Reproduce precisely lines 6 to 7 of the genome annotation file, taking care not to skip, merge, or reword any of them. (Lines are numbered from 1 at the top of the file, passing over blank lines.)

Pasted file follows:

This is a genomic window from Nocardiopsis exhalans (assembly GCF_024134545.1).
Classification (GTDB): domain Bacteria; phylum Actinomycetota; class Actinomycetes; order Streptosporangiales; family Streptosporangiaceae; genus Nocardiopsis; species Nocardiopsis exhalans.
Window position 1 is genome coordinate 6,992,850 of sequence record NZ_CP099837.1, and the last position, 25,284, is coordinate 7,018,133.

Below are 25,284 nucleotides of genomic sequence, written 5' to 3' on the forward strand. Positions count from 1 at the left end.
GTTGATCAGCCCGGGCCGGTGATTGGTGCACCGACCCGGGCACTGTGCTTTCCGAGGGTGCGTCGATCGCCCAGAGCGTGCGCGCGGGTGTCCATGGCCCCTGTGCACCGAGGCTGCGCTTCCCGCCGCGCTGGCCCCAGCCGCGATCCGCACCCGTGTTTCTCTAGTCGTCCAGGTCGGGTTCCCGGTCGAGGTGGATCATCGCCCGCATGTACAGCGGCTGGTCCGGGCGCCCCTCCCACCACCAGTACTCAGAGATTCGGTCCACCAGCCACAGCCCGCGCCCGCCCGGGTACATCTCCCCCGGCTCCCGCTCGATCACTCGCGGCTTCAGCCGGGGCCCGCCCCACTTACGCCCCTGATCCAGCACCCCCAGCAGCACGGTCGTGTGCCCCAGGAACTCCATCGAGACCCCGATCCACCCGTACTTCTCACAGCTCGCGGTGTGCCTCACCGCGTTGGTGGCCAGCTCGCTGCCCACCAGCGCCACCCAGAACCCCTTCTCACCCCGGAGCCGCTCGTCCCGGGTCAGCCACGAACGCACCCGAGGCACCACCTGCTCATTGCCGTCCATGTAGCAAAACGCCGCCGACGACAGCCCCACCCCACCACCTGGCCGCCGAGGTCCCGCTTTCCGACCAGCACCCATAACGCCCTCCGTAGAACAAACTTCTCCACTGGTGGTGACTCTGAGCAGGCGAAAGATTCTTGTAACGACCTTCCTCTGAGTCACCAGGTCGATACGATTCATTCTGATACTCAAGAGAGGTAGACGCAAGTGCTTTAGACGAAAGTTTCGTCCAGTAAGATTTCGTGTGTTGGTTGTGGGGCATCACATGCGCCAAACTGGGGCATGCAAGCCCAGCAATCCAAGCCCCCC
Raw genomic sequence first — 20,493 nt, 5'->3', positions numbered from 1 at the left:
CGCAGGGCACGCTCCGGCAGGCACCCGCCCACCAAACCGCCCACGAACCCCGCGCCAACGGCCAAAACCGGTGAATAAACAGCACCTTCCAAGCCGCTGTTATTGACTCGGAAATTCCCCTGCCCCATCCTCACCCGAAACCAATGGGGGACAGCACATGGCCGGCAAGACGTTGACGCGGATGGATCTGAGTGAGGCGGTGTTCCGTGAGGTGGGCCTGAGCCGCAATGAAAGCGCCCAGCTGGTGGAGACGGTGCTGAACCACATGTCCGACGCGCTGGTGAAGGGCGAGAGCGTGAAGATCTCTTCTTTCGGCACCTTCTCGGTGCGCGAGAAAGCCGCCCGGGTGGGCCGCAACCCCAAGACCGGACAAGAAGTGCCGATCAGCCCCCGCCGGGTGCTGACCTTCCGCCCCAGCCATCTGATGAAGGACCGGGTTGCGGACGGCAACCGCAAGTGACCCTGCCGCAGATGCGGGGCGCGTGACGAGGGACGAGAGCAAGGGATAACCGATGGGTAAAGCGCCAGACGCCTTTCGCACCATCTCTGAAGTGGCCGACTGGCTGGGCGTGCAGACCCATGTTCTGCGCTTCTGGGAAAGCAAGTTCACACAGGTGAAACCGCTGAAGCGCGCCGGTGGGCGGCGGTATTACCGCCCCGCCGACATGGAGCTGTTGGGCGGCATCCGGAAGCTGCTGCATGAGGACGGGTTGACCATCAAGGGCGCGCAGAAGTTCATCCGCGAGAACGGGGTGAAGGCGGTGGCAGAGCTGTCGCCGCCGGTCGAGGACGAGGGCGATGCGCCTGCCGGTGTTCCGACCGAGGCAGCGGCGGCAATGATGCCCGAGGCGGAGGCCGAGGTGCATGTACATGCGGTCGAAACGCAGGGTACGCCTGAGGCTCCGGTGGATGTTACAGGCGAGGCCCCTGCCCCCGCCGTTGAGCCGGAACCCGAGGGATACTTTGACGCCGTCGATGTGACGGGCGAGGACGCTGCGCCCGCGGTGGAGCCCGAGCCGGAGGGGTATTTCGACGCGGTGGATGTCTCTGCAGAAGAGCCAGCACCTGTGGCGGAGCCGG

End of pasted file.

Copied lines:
Raw genomic sequence first — 20,493 nt, 5'->3', positions numbered from 1 at the left:
CGCAGGGCACGCTCCGGCAGGCACCCGCCCACCAAACCGCCCACGAACCCCGCGCCAACGGCCAAAACCGGTGAATAAACAGCACCTTCCAAGCCGCTGTTATTGACTCGGAAATTCCCCTGCCCCATCCTCACCCGAAACCAATGGGGGACAGCACATGGCCGGCAAGACGTTGACGCGGATGGATCTGAGTGAGGCGGTGTTCCGTGAGGTGGGCCTGAGCCGCAATGAAAGCGCCCAGCTGGTGGAGACGGTGCTGAACCACATGTCCGACGCGCTGGTGAAGGGCGAGAGCGTGAAGATCTCTTCTTTCGGCACCTTCTCGGTGCGCGAGAAAGCCGCCCGGGTGGGCCGCAACCCCAAGACCGGACAAGAAGTGCCGATCAGCCCCCGCCGGGTGCTGACCTTCCGCCCCAGCCATCTGATGAAGGACCGGGTTGCGGACGGCAACCGCAAGTGACCCTGCCGCAGATGCGGGGCGCGTGACGAGGGACGAGAGCAAGGGATAACCGATGGGTAAAGCGCCAGACGCCTTTCGCACCATCTCTGAAGTGGCCGACTGGCTGGGCGTGCAGACCCATGTTCTGCGCTTCTGGGAAAGCAAGTTCACACAGGTGAAACCGCTGAAGCGCGCCGGTGGGCGGCGGTATTACCGCCCCGCCGACATGGAGCTGTTGGGCGGCATCCGGAAGCTGCTGCATGAGGACGGGTTGACCATCAAGGGCGCGCAGAAGTTCATCCGCGAGAACGGGGTGAAGGCGGTGGCAGAGCTGTCGCCGCCGGTCGAGGACGAGGGCGATGCGCCTGCCGGTGTTCCGACCGAGGCAGCGGCGGCAATGATGCCCGAGGCGGAGGCCGAGGTGCATGTACATGCGGTCGAAACGCAGGGTACGCCTGAGGCTCCGGTGGATGTTACAGGCGAGGCCCCTGCCCCCGCCGTTGAGCCGGAACCCGAGGGATACTTTGACGCCGTCGATGTGACGGGCGAGGACGCTGCGCCCGCGGTGGAGCCCGAGCCGGAGGGGTATTTCGACGCGGTGGATGTCTCTGCAGAAGAGCCAGCACCTGTGGCGGAGCCGG